After nearly 30 years in power, Sudan’s President Omar al-Bashir has been ousted and arrested, the defence minister says.
Speaking on state TV, Awad Ibn Ouf said the army had decided to oversee a two-year transitional period followed by elections.
He also said a three-month state of emergency was being put in place.
Protests against Mr Bashir, who has governed Sudan since 1989, have been under way for several months
“I announce as minister of defence the toppling of the regime and detaining its chief in a secure place,” Mr Ibn Ouf said in a statement.
It is not clear where Mr Bashir is being held.
Mr Ibn Ouf said the country had been suffering from “poor management, corruption, and an absence of justice”.
He said Sudan’s constitution was being suspended, border crossings were being closed until further notice and airspace was being closed for 24 hours.
As the news broke, crowds of protesters celebrated outside army headquarters, embracing soldiers and climbing on top of armoured vehicles.
Meanwhile, Sudan’s intelligence service said it was freeing all political prisoners, state-run Suna news agency reported.
Mr Bashir is the subject of an international arrest warrant issued by the International Criminal Court (ICC), which accuses him of organising war crimes and crimes against humanity in Sudan’s western Darfur region.
However it is unclear what will happen to him following his arrest.
How did events unfold?
In the early hours of Thursday, military vehicles were seen entering the large compound in Khartoum that houses the defence ministry, the army headquarters and Mr Bashir’s personal residence, AFP news agency reported.
State TV and radio later interrupted their programming with a message that the army would be making a statement.
Meanwhile, tens of thousands of demonstrators marched through central Khartoum, some chanting “It has fallen, we won”, Reuters reported.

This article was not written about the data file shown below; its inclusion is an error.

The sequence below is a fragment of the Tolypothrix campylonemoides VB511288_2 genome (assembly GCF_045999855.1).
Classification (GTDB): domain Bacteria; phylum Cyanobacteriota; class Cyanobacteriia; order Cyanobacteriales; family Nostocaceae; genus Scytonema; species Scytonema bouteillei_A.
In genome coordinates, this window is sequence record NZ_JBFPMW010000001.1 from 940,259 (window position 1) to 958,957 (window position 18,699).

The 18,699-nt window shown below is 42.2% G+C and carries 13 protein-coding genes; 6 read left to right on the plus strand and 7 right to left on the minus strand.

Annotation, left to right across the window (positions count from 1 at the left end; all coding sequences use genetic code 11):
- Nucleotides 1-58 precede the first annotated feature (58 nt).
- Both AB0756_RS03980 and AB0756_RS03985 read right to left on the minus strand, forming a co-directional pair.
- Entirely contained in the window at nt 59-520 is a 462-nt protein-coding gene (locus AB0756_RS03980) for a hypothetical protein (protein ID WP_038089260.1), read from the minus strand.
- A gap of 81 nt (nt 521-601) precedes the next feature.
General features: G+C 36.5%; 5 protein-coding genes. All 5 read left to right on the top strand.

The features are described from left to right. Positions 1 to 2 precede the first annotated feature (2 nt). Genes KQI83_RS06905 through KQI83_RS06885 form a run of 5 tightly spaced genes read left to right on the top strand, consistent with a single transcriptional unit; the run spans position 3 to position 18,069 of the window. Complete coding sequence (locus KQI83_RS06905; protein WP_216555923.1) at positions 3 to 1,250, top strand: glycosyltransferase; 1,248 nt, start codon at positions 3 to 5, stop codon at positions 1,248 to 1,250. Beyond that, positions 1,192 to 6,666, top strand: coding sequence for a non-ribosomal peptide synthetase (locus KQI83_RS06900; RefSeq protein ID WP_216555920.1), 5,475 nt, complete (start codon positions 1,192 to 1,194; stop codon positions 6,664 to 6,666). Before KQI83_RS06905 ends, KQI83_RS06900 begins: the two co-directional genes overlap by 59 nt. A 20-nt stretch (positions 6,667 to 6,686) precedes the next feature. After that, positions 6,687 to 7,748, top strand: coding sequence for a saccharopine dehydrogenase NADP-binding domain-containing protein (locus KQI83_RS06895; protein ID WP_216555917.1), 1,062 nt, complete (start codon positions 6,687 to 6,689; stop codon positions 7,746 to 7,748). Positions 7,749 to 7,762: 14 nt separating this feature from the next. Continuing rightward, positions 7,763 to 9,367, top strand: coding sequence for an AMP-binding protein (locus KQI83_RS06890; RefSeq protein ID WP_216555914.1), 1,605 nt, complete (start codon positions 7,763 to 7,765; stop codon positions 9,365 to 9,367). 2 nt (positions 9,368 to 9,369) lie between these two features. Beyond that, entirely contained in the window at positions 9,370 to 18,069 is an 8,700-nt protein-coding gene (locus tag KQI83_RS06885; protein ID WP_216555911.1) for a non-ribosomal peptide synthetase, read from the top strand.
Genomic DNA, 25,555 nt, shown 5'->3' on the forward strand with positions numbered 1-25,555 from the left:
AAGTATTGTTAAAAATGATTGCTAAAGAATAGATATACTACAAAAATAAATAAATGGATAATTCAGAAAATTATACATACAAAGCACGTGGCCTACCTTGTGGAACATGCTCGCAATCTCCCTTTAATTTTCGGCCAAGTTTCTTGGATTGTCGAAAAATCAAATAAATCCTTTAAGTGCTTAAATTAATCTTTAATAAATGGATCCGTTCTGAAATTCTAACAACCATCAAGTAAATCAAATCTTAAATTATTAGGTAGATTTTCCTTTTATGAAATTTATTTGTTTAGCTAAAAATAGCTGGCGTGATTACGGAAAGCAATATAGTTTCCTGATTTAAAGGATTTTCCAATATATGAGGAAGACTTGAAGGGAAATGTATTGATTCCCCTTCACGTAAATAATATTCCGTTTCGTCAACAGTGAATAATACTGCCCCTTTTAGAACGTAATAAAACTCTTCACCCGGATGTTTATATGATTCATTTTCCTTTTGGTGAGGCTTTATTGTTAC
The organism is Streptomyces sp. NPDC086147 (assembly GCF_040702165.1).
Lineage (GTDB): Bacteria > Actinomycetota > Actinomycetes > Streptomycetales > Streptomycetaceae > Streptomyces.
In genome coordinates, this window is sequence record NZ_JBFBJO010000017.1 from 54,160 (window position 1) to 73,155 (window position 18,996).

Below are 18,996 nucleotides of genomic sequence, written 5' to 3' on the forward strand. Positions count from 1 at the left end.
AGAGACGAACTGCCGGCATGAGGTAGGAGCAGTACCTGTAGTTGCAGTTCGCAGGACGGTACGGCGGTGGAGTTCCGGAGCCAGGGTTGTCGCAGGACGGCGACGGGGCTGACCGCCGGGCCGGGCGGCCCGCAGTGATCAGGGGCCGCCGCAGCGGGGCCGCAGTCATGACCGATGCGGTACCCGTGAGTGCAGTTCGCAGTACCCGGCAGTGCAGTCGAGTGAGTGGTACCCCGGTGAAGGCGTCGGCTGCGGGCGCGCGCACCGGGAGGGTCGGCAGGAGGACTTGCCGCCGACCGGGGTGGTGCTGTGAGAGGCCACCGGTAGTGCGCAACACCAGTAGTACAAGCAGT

Will this end the protests?
It is not yet clear if the toppling of Mr Bashir will satisfy the organisation behind the demonstrations.
The Sudanese Professionals Association (SPA) has previously said that any transitional administration must not include anyone from what it calls the “tyrannical regime”.
The protests were originally sparked by a rise in the cost of living, but demonstrators then began calling for the president to resign and his government to go.
Omar el-Digeir, a senior protest member, told AFP news agency last week that the group was seeking a path “that represents the wish of the revolution”.
Police had ordered officers not to intervene against the protests, but the government was criticised by rights groups for a heavy-handed response to the unrest.
Government officials say 38 people have died since the unrest began in December, but the pressure group Human Rights Watch said the number was higher.
In February, it looked as though the president might step down at that point, but instead Mr Bashir declared a state of national emergency.
Who is Omar al-Bashir?
Formerly an army officer, he seized power in a military coup in 1989.
His rule has been marked by civil war. The civil conflict with the south of the country ended in 2005 and South Sudan became independent in 2011.
Another civil conflict has been taking place in the western region of Darfur. Mr Bashir is accused of organising war crimes and crimes against humanity there by the ICC.
Despite an international arrest warrant issued by the ICC, he won consecutive elections in 2010 and 2015. However, his last victory was marred by a boycott by the main opposition parties.
The arrest warrant has led to an international travel ban. However, Mr Bashir has made diplomatic visits to Egypt, Saudi Arabia and South Africa. He was forced into a hasty departure from South Africa in June 2015 as a court there considered whether to enforce the arrest warrant.